– I know. I can’t wait. So this spot, where you’re standing, in the morning, full shade. You can see the Walters and the pineapple guava overhead. As the sun comes across, it does get dappled light. It might get some in the afternoon, this Buddleia Griffin Blue’s going to help shade it, the althea. So, we needed a filtered light to dappled shade, bright shade plants for this location.
So, we had picked this gorgeous Pam’s Pink Turk’s Cap.
– This is a beauty.
– And you know it’s one of Greg’s selections, so we always have to plant plants for Greg.
– We do. You know, behind this, it’s going to be absolutely gorgeous.
– It’s going to play pretty off that. So, another one of my favorites, and that I think often gets overlooked is this Centratherum, or Brazilian Buttonbush. I’ve got it in my yard at home all the way from full sun to part shade.
– And, kind of, a non-stop bloomer all summer long.
– Oh yeah it is. It is no dead heading required, which is one of my favorite things. Another one for a shady garden that gives such a nice airy look, is this cat whiskers.
– And cat whiskers comes in white and blue, and this white’s going to look beautiful in front of Pam’s pink.
– So, in the shade, I always like to put brightly colored or light colored flowers, like light pink, white, lime green. So, we’ve got to pop this old-fashioned gorgeous yellow shrimp plant.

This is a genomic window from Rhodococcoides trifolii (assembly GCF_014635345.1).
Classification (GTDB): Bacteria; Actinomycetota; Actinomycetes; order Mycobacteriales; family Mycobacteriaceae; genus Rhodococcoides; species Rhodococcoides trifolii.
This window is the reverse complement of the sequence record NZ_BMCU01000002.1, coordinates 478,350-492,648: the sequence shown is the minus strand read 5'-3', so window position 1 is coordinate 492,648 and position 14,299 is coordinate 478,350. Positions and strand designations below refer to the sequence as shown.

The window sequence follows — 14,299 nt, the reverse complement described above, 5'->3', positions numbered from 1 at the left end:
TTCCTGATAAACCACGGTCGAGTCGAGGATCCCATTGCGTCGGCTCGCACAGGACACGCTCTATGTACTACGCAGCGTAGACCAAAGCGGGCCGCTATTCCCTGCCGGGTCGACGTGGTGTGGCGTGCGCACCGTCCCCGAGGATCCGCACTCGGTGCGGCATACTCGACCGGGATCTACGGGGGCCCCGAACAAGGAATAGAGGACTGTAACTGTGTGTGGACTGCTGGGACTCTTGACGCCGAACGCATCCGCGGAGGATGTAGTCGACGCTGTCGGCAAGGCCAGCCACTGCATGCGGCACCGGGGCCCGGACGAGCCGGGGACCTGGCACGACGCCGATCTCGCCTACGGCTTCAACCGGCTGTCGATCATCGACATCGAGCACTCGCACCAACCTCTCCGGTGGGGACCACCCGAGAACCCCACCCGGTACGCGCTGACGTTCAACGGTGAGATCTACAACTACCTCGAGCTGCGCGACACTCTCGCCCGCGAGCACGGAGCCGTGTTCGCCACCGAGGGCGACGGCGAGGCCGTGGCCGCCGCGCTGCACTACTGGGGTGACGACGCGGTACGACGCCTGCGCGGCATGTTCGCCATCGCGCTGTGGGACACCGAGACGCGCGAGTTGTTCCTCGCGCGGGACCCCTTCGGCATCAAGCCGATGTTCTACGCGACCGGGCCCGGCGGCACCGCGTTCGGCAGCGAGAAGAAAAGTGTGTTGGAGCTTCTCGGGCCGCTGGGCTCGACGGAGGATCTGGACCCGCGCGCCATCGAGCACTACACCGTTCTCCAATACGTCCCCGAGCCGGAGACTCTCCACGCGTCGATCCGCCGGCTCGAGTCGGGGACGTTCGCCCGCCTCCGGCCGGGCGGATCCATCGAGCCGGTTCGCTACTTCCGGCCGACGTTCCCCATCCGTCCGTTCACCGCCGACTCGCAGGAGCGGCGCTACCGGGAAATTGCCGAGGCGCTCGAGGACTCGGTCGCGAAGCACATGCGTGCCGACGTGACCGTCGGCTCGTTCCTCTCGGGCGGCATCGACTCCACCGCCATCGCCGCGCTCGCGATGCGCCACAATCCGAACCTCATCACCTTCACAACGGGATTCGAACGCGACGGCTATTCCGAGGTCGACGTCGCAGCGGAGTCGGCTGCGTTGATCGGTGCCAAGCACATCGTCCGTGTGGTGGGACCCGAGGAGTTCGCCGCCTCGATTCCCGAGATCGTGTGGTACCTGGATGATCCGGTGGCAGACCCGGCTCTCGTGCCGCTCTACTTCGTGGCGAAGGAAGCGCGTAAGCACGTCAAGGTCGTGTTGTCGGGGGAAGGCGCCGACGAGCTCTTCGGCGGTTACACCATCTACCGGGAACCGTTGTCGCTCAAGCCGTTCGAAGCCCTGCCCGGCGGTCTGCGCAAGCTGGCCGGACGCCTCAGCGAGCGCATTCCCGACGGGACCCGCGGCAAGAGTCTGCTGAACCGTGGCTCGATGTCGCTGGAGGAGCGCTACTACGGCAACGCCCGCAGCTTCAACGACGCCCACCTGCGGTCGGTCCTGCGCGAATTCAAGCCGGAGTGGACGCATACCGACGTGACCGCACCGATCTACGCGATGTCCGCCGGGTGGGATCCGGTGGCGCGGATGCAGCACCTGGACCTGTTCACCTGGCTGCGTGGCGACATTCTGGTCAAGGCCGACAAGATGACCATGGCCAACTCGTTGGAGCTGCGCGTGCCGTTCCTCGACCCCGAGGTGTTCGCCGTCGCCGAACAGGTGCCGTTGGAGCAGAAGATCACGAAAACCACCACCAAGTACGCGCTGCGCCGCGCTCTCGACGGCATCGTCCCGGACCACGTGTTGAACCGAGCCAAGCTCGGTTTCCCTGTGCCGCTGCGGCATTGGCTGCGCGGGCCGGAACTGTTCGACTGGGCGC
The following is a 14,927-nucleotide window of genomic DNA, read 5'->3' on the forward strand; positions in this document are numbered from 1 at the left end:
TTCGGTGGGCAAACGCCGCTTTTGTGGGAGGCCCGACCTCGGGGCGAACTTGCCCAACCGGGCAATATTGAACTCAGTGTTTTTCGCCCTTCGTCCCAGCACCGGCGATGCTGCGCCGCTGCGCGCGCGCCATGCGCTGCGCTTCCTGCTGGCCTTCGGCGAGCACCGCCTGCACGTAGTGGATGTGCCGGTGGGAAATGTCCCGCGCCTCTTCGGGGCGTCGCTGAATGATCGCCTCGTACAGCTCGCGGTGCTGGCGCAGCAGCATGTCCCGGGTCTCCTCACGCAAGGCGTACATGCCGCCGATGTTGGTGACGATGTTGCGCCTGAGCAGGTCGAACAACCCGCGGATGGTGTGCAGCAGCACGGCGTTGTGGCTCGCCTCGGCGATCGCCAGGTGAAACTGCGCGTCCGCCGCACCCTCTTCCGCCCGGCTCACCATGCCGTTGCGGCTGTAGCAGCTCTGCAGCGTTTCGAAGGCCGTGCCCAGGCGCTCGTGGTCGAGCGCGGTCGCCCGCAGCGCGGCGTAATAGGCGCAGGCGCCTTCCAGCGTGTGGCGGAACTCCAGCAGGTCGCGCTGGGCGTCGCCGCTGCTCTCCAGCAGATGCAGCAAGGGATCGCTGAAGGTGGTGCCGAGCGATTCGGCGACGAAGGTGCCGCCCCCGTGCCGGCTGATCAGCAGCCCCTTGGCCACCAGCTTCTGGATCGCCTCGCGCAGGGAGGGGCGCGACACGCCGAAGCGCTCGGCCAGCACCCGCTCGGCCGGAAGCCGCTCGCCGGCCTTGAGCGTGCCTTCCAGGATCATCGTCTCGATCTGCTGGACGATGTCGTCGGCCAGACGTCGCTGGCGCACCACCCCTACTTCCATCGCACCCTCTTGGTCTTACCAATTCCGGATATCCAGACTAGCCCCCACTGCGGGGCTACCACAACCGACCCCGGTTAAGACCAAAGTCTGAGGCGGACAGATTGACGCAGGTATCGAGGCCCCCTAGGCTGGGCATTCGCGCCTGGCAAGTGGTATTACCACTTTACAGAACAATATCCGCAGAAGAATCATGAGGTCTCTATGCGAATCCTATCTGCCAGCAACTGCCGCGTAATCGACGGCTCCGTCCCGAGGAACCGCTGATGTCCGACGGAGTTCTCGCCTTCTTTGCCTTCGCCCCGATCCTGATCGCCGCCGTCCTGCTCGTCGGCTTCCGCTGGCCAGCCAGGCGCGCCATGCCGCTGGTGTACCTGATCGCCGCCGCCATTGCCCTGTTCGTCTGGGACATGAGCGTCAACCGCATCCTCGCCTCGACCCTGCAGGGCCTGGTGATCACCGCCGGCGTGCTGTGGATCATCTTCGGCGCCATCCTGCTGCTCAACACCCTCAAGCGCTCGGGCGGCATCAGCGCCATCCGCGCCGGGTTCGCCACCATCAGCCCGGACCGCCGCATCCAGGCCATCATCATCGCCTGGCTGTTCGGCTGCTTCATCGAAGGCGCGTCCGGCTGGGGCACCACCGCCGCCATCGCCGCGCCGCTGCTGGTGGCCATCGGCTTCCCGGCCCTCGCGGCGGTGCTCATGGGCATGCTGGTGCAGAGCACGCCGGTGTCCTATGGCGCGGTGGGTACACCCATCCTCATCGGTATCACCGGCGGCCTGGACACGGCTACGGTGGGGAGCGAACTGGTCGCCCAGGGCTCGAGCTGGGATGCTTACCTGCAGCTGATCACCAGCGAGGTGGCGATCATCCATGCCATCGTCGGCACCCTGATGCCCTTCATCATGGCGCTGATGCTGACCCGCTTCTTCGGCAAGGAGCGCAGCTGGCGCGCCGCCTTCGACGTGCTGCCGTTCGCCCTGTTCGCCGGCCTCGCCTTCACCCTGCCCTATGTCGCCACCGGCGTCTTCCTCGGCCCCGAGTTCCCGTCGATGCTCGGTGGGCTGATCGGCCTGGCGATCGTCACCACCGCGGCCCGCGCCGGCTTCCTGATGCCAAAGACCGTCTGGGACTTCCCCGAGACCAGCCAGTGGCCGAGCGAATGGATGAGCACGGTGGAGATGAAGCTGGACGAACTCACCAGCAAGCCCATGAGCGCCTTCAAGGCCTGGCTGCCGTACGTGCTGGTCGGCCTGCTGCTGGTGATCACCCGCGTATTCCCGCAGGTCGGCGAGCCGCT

– Yes. It’s a good combination here. We have pink, we have white, we have a blue, purple, and now we have this little pop of yellow.
– This is looking good.
– I’m happy with this.
– So, as we transition across this area, we’re going to get into a lot more sun, and an intense afternoon sun in the heat. So, I thought of…also our white althea, that we might do some purple Monarda.
– Monarda, so lovely. Loved by many pollinators.
– And then, maybe off our stunning Griffin’s blue, we might pop in some red. We don’t have any red yet. Let’s give this some red of the dwarf porter weed.
– Sounds good.
– We got to be careful, make sure we get the dwarf. I love the purple and the coral, but they can be quite large in stature. So, we have to be a little bit careful with them. One of my all-time favorites too is… Do you notice how much I say that?
– That’s because you love flowers.
– Are the hyssop. And again, when you’re out working in the garden, this fragrance, it’s wonderful, it’s beautiful.
– And it’s so dependable.
– And of course, purple, another favorite. So, I’m going to stick it right here. So, as we’re walking, as you call them a path plant.
– That’s right. Things that you can brush that emit fragrance, make your hands smell good.
– And here’s another selection, bright orange. So, I thought that would look nice by our little Tuscan Sun heliopsis.
– It’s a great transition.
– Well, we’ve got some great cupheas here on the cart. Let’s step over here to our little cuphea corner. As we come this way, Angela, we’re going to get into an area that’s a whole lot more sun, a little more narrow, and I thought we might utilize some plants who were a little lower. But, this I wanted to point out, this is a Northwind Panicum.
– That’s beautiful grass.
– It’s a great grass because it’s so vertical in statute, and it never flops.
– And that lovely color.
– Isn’t it gorgeous?